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State v. Dutton

Supreme Court of Arizona

November 26, 1957

The STATE of Arizona, Appellee,
Jesse James DUTTON, Appellant.

[83 Ariz. 194] Lawrence Ollason, Tucson, for appellant.

Robert Morrison, Atty. Gen., Raul H. Castro, County Atty., and Jack I. Podret, Deputy County Atty. of Pima County, Tucson, for appellee.

UDALL, Chief Justice.

Jesse James Dutton, defendant-appellant, was informed against, tried and convicted by a jury of the crime of robbery, a felony (A.R.S. § 13-641). The court rendered judgment of conviction against defendant and imposed an indeterminate sentence of not less than 10 nor more than 18 years in the state penitentiary. This appeal followed. At the trial defendant was represented [83 Ariz. 195] by an attorney other than the one who, by court appointment, now represents him on this appeal.

At the close of the case defense counsel moved for an instructed verdict upon the general grounds that the State had failed to prove the necessary elements of the crime of robbery. A denial of this motion is the basic error assigned on this appeal. Specifically the defendant contends that the evidence did not sufficiently identify him as the perpetrator of the crime so as to warrant the court submitting the question of his guilt to a jury.

At the trial defendant elected, as was his right, not to take the witness stand and

Page 668

other than a few additional questions directed to the man allegedly robbed no other witnesses were called to testify in his behalf, hence there is no particular conflict in the evidence.

The evidence tending to identify defendant as the robber is as follows: Richard Gorby, a teacher in the Tucson public school system, who had part-time employment at the Desert Beverages store in Tucson, testified that at about 10:45 p. m. on July 31, 1956, two men, one described as being tall and the other short, entered the store where he was the sole attendant. The tall man asked for a bottle of packaged liquor on display and, as the witness came from behind the counter, the tall man pulled a gun and commanded that he lie on the floor; immediately thereafter he was told to get up and open the cash register which he did-then he resumed a position on the floor where the short man tied him up. The intruders then rifled the cash register and fled.

The following excerpts from Gorby's testimony will disclose the manner and extent of his identification of defendant, viz.:

'Q. Mr. Gorby, I ask you to look at the man seated at the table directly behind me, with the blue coat and blue striped shirt upon him, and I ask you if that is the man that you called the tall man? A. Well, I am quite sure that is the man.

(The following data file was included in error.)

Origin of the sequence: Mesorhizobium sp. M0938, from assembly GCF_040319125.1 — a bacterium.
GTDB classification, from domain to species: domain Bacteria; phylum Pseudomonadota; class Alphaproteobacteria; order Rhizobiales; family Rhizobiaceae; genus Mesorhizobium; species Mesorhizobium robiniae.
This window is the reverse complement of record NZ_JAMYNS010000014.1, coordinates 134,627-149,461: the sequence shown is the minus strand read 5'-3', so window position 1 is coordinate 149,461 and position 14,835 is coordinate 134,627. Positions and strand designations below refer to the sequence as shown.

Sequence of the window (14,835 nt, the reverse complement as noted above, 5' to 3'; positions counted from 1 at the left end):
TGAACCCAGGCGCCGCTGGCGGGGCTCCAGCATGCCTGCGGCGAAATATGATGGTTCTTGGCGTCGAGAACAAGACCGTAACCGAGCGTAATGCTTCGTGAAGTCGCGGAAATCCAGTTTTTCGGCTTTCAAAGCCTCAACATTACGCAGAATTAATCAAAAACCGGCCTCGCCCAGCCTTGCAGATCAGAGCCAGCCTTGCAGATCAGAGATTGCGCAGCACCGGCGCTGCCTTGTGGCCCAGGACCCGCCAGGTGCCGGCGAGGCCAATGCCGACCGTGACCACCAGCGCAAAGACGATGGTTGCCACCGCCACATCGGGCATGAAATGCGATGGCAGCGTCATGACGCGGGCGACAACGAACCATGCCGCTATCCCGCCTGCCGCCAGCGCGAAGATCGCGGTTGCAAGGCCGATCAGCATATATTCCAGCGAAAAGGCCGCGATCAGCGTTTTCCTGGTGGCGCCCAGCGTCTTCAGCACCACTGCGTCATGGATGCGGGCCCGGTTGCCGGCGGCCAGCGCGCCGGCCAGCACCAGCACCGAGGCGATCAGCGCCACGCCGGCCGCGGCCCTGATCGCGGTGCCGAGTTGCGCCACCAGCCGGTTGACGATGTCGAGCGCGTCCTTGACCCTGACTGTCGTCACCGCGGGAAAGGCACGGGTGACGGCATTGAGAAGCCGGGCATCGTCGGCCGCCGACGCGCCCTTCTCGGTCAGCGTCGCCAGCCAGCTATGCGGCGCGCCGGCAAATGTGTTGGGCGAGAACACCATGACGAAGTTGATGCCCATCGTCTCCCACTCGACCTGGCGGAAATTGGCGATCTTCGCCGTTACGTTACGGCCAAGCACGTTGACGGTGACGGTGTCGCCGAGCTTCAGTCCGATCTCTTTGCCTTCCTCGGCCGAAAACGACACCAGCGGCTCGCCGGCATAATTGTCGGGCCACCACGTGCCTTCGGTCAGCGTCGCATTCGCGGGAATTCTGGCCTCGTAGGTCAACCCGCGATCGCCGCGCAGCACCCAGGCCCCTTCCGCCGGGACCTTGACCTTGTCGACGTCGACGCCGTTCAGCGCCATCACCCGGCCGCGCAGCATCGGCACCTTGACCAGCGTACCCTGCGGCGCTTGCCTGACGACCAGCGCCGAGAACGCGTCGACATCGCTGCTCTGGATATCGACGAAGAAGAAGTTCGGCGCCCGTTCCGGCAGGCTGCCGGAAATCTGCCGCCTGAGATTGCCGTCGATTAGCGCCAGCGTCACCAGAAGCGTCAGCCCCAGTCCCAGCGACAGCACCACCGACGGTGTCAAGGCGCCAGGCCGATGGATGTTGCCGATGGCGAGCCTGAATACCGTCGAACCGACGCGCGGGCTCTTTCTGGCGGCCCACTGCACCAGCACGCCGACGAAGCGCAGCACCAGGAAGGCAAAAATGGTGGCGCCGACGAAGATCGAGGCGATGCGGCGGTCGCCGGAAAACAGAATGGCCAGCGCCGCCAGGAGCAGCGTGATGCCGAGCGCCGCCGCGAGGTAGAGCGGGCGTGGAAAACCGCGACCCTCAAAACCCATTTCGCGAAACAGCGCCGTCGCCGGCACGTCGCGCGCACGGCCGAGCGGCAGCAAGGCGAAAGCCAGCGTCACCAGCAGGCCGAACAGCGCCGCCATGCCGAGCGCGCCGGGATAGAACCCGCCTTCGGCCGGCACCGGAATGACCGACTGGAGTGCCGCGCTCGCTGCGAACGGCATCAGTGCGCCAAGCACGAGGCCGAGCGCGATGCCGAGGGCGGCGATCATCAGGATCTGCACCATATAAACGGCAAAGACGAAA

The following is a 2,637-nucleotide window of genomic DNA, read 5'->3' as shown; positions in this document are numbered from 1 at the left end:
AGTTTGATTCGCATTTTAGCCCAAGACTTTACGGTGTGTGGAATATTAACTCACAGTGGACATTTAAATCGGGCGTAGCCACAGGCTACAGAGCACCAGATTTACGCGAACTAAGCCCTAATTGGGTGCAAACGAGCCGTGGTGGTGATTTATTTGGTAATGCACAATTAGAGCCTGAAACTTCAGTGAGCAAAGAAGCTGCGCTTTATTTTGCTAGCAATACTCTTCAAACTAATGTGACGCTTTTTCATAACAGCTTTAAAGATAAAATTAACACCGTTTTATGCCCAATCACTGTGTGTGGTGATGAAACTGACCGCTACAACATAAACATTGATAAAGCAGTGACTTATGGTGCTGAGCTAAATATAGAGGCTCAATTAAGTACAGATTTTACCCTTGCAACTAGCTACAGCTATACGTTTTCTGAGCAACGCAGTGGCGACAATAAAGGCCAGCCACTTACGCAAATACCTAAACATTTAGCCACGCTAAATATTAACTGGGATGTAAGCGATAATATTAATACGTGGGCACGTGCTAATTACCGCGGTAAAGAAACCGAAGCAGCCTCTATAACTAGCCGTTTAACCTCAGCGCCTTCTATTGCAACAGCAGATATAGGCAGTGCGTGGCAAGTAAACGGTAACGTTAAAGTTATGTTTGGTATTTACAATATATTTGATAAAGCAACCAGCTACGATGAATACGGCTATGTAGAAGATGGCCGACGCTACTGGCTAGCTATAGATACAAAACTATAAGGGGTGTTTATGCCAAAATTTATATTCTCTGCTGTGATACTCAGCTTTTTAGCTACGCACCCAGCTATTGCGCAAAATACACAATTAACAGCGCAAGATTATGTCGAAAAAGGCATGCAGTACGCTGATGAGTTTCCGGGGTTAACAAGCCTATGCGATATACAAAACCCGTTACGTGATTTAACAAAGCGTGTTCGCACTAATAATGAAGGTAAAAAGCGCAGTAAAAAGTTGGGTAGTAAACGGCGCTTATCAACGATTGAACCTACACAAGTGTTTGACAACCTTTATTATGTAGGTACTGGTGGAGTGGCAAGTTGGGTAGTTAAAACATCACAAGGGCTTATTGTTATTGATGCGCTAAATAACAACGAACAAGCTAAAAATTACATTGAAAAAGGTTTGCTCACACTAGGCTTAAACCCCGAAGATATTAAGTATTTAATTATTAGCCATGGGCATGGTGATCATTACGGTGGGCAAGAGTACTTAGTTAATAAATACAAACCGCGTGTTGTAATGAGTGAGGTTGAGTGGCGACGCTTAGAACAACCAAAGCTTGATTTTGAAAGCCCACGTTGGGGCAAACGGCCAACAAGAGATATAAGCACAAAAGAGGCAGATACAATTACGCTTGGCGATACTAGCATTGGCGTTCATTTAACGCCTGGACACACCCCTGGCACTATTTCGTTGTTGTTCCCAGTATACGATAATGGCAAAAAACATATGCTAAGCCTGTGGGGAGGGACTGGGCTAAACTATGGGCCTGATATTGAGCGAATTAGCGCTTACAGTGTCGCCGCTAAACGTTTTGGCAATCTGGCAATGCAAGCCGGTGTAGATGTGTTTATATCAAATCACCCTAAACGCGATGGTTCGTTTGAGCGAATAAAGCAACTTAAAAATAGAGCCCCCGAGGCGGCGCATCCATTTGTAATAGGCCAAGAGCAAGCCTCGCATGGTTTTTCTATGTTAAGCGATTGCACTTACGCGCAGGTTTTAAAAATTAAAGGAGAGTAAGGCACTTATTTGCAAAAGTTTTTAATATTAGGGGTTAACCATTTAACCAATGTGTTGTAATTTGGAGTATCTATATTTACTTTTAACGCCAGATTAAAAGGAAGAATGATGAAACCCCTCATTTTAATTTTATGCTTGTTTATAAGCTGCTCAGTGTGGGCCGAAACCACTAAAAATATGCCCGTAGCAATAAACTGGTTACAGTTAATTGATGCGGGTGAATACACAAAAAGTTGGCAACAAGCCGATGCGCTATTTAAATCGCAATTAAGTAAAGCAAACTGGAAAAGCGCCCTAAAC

'Q. Now, between the time of the robbery and today, have you seen that man before? A. Well, I have seen him twice before. I was asked to go to the jail and see if I could identify the man that held me up, from a group of other men, and I saw him at that time.

'Q. Did you pick this man out as the man who was in your store? A. Yes.

'Q. Where, else did you see him? A. At the preliminary hearing I saw him.

'Q. Did you identify him there as the man who entered the store and held a pistol on you that evening? A. [83 Ariz. 196] Yes, I did identify him in the same way I have here.'

And upon cross-examination he further stated:

'Q. You also stated there that if it meant a man going to the penitentiary that you couldn't say it was him, didn't you? A. I don't believe those were my words.

'Q. What were your words? A. I believe I said if it were a matter of a lesser nature I would definitely state it was him, but since the man's freedom was involved, I would have to put it that other way; if it wasn't him, it was a man that looked just like him.

'Q. But you did state if it wasn't him it was a man that looked like him? A. Yes. * * *'

'Q. Now, summing this up, what can you say except that this man was tall and thin, that you could identify this man by? A. Well, I think when you are held up like that, probably the man's face and expression register more with you than actual physical measurements and things. It seems to me I remembered his face, which is the thing you remember about a person.

'Q. Prior to the preliminary, you had seen the man and you had seen him again. At none of those times immediately after, let alone this period of four months later, at none of those times you couldn't identify the man; he just looked like the man, isn't that right? A. I stated at the hearing I couldn't positively * * * I didn't like that word * * * I had a slight reservation. I ...

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